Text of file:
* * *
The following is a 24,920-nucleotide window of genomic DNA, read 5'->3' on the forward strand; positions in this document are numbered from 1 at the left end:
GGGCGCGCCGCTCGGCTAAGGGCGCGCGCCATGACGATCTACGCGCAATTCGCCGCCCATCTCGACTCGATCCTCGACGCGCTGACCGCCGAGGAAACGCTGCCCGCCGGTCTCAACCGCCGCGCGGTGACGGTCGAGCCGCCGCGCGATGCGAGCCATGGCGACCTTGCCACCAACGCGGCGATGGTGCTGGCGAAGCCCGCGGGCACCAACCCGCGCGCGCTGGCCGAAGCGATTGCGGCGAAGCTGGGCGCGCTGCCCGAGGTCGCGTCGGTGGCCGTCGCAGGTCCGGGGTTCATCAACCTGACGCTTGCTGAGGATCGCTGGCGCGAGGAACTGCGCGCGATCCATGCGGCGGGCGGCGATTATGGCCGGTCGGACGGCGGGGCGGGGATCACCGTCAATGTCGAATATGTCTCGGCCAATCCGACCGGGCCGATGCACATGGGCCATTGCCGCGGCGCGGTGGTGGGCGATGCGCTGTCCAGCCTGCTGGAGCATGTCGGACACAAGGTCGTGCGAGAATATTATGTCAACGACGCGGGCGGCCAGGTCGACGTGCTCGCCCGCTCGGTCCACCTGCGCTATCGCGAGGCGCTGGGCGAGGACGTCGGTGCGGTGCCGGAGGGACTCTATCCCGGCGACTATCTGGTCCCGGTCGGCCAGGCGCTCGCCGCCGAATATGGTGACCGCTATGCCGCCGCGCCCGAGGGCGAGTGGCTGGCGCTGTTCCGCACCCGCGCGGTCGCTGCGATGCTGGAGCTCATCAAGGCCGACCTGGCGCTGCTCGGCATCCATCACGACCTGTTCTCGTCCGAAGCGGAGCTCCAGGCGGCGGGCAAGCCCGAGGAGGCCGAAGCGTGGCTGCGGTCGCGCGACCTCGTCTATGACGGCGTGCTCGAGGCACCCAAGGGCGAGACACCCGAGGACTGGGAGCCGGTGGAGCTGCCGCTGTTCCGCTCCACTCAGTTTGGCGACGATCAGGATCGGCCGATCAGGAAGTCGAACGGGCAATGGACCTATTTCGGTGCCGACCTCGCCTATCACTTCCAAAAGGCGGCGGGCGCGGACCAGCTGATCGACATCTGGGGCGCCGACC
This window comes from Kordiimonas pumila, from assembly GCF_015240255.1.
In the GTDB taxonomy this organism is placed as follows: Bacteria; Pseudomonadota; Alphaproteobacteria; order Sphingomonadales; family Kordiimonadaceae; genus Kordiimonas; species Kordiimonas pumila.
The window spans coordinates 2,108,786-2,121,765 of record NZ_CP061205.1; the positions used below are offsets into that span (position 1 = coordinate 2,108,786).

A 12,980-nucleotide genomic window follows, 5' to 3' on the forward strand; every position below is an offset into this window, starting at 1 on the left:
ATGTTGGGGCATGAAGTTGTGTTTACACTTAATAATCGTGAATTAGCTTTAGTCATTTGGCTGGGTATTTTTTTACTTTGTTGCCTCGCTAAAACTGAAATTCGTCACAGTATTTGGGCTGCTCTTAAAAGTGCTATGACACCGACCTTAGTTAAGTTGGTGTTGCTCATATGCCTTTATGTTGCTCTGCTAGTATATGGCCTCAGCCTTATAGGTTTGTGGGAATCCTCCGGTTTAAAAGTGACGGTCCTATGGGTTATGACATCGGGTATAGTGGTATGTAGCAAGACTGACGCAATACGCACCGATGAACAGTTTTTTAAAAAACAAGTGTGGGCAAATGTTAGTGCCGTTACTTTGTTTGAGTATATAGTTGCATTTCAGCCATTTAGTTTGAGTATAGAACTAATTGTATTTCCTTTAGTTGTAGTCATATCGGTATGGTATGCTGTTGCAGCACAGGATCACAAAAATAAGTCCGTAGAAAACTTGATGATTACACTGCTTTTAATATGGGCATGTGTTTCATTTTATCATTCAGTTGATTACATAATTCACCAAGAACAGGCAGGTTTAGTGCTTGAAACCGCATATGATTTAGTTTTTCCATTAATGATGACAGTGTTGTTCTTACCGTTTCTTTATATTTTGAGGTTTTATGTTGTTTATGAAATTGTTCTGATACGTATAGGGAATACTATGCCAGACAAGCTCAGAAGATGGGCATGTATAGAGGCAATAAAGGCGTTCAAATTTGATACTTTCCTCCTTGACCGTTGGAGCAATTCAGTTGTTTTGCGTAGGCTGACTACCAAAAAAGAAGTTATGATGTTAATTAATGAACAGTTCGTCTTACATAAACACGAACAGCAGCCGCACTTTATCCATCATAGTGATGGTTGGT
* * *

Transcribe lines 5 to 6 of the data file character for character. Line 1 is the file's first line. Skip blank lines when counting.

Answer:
The window spans coordinates 2,108,786-2,121,765 of record NZ_CP061205.1; the positions used below are offsets into that span (position 1 = coordinate 2,108,786).

A 12,980-nucleotide genomic window follows, 5' to 3' on the forward strand; every position below is an offset into this window, starting at 1 on the left: